primeView =
  let factors = primes n
    flow down
    [ primeDescription n factors |> width  400
    , collage 400 300 [subTree 100 factors |> moveY -150]
main: Element 
main = primeView 42

Signals plumbing

So far we've been producing a static image as the program output. Now, getting to the actual "Functional Reactive Programming" part.

We'd like to do at least a few things:

  • animate the current number, starting from 2 upwards, with a certain delay between the consecutive numbers
  • allow to pause the animation with space
  • allow to step the current number forward/backward with the arrow buttons
  • have the graphics adjust to the current window size

This is done via "signals" in Elm - streams of data (such as time and user input) that get transformed, filtered, merged etc. And in the end, the result of the whole program is still in a sense a static image, or rather a sequence of them, built as a function of these signals.

The signals we employ:

  • Time.every - fires periodically, with specified period
  • Keyboard.arrows - fires whenever arrow buttons are pressed
  • Keyboard.presses - general "button pressed" signal (to know when SPACE is pressed)
  • Window.dimensions - when window size is changed

Essentially, our plant image gets updated correspondingly whenever any of the signals gets fired:

The code looks like:

primeView: (IntBool-> (IntInt-> Element 
primeView (n, paused) (w, h) =
  -- ...
  -- mostly as before, only dependent on "paused" and window dimensions now
-- the stream of updates from timer and keyboard
type Update = Tick Float | Arrows {x: Int, y:Int| Press Keyboard.KeyCode
updates: Signal Update 
updates =
  [ map Tick (Time.every (Time.second*3))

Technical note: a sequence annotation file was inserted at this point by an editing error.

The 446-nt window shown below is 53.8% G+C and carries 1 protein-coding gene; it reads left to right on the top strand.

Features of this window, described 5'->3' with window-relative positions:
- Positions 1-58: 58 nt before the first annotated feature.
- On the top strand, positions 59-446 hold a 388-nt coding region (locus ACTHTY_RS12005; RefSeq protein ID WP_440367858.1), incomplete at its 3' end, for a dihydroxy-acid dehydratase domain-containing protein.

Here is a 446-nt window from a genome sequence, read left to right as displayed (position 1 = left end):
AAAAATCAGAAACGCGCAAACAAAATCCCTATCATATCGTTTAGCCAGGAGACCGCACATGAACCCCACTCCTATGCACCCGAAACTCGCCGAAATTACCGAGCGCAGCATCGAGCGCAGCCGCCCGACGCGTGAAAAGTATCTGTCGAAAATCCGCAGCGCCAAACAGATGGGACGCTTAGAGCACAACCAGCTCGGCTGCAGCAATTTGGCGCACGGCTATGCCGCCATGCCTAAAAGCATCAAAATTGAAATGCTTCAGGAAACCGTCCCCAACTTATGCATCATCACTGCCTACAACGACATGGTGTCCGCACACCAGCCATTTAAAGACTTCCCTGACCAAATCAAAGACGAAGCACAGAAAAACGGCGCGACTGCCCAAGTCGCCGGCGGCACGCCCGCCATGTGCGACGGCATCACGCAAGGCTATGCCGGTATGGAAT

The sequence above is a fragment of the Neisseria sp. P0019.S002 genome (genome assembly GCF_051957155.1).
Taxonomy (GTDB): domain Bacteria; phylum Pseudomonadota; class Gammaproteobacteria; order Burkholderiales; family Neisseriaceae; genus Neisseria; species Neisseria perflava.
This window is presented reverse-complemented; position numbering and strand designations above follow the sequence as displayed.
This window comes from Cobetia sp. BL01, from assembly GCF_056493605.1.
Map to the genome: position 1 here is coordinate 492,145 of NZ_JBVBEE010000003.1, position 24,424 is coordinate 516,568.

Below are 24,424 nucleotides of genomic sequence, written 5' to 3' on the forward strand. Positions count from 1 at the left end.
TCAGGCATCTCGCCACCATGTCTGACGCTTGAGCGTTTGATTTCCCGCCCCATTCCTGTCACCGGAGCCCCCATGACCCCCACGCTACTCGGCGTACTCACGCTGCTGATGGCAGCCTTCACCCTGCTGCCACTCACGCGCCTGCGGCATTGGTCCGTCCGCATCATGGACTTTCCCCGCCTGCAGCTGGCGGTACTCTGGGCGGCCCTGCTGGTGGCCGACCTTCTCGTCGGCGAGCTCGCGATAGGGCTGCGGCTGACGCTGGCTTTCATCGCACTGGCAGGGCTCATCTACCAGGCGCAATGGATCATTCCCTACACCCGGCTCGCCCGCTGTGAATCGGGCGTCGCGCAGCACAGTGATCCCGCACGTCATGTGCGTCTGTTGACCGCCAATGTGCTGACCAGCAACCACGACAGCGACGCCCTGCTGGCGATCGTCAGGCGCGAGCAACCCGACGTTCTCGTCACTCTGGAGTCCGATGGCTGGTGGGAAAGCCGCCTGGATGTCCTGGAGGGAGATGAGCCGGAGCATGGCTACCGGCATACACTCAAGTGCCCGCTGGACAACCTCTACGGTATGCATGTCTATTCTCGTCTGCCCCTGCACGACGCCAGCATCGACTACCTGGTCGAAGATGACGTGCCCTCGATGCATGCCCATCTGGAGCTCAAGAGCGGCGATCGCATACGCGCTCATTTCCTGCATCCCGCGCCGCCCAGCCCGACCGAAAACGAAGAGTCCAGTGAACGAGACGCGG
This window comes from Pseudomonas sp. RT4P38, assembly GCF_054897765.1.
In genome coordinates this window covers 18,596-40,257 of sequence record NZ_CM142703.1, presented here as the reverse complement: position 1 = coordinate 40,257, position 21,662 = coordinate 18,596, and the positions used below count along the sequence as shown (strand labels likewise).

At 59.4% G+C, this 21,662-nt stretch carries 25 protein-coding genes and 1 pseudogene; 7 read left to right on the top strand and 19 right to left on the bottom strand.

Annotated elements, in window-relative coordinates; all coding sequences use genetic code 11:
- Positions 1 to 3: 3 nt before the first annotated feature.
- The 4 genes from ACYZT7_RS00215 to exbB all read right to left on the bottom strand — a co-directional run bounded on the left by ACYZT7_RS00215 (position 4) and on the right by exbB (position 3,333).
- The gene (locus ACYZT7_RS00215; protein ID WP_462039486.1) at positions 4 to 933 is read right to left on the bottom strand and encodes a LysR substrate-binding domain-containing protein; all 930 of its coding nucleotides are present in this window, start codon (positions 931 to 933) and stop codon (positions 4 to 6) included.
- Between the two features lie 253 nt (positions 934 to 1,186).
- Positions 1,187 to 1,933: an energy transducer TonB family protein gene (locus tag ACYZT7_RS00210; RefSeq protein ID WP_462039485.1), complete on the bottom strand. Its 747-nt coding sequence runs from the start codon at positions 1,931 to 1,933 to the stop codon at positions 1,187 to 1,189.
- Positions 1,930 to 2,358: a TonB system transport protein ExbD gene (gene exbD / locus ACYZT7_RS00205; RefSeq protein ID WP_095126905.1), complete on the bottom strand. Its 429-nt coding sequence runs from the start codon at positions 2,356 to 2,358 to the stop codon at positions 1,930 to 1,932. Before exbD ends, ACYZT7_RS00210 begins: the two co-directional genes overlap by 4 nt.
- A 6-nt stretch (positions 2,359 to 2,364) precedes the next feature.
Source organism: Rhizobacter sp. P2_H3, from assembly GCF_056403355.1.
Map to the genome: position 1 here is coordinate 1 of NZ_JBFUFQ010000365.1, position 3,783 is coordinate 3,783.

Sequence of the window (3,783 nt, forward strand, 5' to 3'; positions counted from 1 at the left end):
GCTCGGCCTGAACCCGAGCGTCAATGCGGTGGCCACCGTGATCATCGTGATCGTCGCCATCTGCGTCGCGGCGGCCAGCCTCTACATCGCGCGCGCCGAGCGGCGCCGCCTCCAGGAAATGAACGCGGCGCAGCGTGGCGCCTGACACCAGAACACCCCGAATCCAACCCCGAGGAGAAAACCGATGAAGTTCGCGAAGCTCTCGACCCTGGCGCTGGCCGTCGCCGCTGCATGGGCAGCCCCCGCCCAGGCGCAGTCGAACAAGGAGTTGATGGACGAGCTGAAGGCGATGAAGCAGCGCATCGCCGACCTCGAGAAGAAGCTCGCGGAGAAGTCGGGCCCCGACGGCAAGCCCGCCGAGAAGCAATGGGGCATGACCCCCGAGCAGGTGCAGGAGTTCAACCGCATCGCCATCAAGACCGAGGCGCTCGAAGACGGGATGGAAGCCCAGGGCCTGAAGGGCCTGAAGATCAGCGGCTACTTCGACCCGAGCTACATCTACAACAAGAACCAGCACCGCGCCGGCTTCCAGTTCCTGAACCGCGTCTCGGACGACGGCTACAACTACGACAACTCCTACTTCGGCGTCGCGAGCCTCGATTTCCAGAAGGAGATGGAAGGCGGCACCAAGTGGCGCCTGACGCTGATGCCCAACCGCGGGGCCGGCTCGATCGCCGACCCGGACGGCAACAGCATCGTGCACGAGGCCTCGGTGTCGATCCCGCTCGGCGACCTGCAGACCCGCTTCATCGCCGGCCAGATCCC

, map Arrows Keyboard.arrows
  , map Press Keyboard.presses
-- evaluate the current number and paused status based on the updates stream
foldUpdates: Update -> (IntBool-> (IntBool) 
foldUpdates update (i, paused) =
  case update of
    Arrows {x, y} -> (max 2 ((i + x + y)%1000), paused)
    Press 32 -> (i, not paused)
    Tick _ -> ((i + (if paused then 0 else 1))%1000, paused)
    _ -> (i, paused)
main: Signal Element 
main =
  <~ foldp foldUpdates (2, False) updates
   ~ Window.dimensions

The first three signals get merged into a single signal updates via Signal.mergeMany function. A discriminated union Update is used to identify which event in the merged signal belongs to which original signal.

Then, this merged signal is threaded through Signal.foldp, which in a sense allows to maintain a current "state", represented by tuple (i, paused), where i is the current number to display, and paused tells whether the animation is currently paused.

So after the foldp we get a signal which is a sequence of states (i, paused) to display, together with Window.dimensions signal it gets mapped into the primeView function (it has a corresponding signature):

Other tidbits

A couple of other things to mention.

One is that the we don't really want to have all these magic numbers in the code, so it's better to have them as named "constants" (which is a kind of oxymoron in our case, since in Elm everything is, you know, "constant").

In the demo code I grouped all these "tweakable constants" into a record, having in mind trying to later expose them to JavaScript via ports, so we could have an additional "tweakables" signal coming from an external JavaScript part, using e.g. dat.GUI.

Another thing is the fruit coloring: rotating hue by some constant factor depending on the branch index gives some nice visual variety:

So there we go: the beauty of mathematics combined with the beauty of functional (reactive) programming. All in your web-browser.

10/10 will try Elm again.